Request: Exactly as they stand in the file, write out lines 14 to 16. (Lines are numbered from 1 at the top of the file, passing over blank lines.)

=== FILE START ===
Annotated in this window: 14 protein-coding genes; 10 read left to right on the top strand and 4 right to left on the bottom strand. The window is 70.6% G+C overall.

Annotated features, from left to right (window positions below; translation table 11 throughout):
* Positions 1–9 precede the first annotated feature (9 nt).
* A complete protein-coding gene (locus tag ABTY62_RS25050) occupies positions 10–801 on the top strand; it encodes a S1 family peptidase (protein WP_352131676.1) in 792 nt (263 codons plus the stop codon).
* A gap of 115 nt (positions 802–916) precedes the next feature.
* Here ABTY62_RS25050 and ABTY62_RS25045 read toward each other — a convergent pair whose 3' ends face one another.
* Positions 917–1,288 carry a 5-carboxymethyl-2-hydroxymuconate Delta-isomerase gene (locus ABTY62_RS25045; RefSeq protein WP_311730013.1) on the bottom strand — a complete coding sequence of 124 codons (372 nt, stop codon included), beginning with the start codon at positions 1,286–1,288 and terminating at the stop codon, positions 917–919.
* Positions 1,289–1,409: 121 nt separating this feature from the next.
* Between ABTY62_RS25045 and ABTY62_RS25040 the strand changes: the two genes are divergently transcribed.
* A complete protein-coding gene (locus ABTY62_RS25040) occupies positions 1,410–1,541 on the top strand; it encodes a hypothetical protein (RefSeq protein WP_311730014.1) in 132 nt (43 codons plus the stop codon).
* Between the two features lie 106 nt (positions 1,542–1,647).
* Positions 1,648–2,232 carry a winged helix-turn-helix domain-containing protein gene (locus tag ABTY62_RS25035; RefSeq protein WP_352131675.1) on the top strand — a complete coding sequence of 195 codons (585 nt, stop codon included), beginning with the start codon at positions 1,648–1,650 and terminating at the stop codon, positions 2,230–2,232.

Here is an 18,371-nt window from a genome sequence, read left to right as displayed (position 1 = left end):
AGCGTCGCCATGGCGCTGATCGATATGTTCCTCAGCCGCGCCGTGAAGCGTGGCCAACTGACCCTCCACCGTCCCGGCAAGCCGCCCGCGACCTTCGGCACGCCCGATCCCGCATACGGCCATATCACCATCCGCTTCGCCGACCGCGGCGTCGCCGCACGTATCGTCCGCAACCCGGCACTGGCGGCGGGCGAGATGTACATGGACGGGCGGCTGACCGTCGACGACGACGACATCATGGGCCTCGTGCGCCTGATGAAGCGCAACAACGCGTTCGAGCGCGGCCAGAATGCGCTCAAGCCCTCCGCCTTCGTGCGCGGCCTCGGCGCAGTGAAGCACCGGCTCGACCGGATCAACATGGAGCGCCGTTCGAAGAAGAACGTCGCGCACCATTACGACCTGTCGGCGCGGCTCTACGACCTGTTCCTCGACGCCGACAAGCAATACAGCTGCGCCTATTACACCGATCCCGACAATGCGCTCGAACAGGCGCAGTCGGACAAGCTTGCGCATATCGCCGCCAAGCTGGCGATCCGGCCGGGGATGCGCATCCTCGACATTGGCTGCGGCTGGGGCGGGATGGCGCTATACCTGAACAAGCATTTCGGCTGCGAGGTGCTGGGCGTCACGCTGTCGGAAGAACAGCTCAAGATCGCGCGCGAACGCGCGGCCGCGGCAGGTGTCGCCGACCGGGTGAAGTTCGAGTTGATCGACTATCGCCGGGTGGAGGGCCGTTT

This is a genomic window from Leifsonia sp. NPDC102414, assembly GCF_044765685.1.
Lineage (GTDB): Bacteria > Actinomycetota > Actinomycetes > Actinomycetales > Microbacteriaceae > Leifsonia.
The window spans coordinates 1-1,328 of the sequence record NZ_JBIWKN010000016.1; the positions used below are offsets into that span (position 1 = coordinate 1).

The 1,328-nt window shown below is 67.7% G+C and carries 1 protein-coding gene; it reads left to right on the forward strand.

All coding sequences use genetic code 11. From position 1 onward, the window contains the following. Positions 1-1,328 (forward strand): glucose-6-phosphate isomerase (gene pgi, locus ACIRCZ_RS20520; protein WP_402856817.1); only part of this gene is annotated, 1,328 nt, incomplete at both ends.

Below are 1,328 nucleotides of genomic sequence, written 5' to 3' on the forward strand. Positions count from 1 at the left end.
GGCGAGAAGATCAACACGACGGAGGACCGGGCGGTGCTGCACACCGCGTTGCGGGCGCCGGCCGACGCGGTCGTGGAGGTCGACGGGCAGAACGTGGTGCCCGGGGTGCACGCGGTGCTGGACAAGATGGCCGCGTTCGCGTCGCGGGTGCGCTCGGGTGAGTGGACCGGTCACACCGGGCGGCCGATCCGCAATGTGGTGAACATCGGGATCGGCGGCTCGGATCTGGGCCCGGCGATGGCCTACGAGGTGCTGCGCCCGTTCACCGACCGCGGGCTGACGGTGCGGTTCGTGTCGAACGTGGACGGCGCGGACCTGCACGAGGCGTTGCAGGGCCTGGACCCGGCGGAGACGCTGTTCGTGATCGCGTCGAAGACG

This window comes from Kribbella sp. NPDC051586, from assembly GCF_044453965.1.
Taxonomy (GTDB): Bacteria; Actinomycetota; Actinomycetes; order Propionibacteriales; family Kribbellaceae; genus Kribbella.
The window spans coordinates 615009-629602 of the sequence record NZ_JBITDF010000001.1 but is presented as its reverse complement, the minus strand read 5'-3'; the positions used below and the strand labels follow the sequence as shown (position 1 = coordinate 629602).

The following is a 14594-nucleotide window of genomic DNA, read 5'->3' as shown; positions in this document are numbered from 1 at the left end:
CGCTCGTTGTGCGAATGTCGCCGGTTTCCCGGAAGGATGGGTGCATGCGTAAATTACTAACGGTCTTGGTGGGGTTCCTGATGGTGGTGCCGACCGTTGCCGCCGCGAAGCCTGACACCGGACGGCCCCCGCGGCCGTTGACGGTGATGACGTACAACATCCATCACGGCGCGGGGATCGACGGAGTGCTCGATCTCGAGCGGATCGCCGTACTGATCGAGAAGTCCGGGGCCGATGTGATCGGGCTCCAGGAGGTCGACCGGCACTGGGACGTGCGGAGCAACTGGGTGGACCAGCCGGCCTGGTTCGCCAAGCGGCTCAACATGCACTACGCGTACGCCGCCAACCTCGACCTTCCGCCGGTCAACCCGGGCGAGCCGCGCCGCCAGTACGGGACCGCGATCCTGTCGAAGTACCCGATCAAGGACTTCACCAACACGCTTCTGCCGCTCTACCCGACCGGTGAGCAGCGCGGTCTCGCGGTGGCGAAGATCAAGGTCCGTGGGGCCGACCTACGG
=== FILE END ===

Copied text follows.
AGCGTCGCCATGGCGCTGATCGATATGTTCCTCAGCCGCGCCGTGAAGCGTGGCCAACTGACCCTCCACCGTCCCGGCAAGCCGCCCGCGACCTTCGGCACGCCCGATCCCGCATACGGCCATATCACCATCCGCTTCGCCGACCGCGGCGTCGCCGCACGTATCGTCCGCAACCCGGCACTGGCGGCGGGCGAGATGTACATGGACGGGCGGCTGACCGTCGACGACGACGACATCATGGGCCTCGTGCGCCTGATGAAGCGCAACAACGCGTTCGAGCGCGGCCAGAATGCGCTCAAGCCCTCCGCCTTCGTGCGCGGCCTCGGCGCAGTGAAGCACCGGCTCGACCGGATCAACATGGAGCGCCGTTCGAAGAAGAACGTCGCGCACCATTACGACCTGTCGGCGCGGCTCTACGACCTGTTCCTCGACGCCGACAAGCAATACAGCTGCGCCTATTACACCGATCCCGACAATGCGCTCGAACAGGCGCAGTCGGACAAGCTTGCGCATATCGCCGCCAAGCTGGCGATCCGGCCGGGGATGCGCATCCTCGACATTGGCTGCGGCTGGGGCGGGATGGCGCTATACCTGAACAAGCATTTCGGCTGCGAGGTGCTGGGCGTCACGCTGTCGGAAGAACAGCTCAAGATCGCGCGCGAACGCGCGGCCGCGGCAGGTGTCGCCGACCGGGTGAAGTTCGAGTTGATCGACTATCGCCGGGTGGAGGGCCGTTT

This is a genomic window from Leifsonia sp. NPDC102414, assembly GCF_044765685.1.
Lineage (GTDB): Bacteria > Actinomycetota > Actinomycetes > Actinomycetales > Microbacteriaceae > Leifsonia.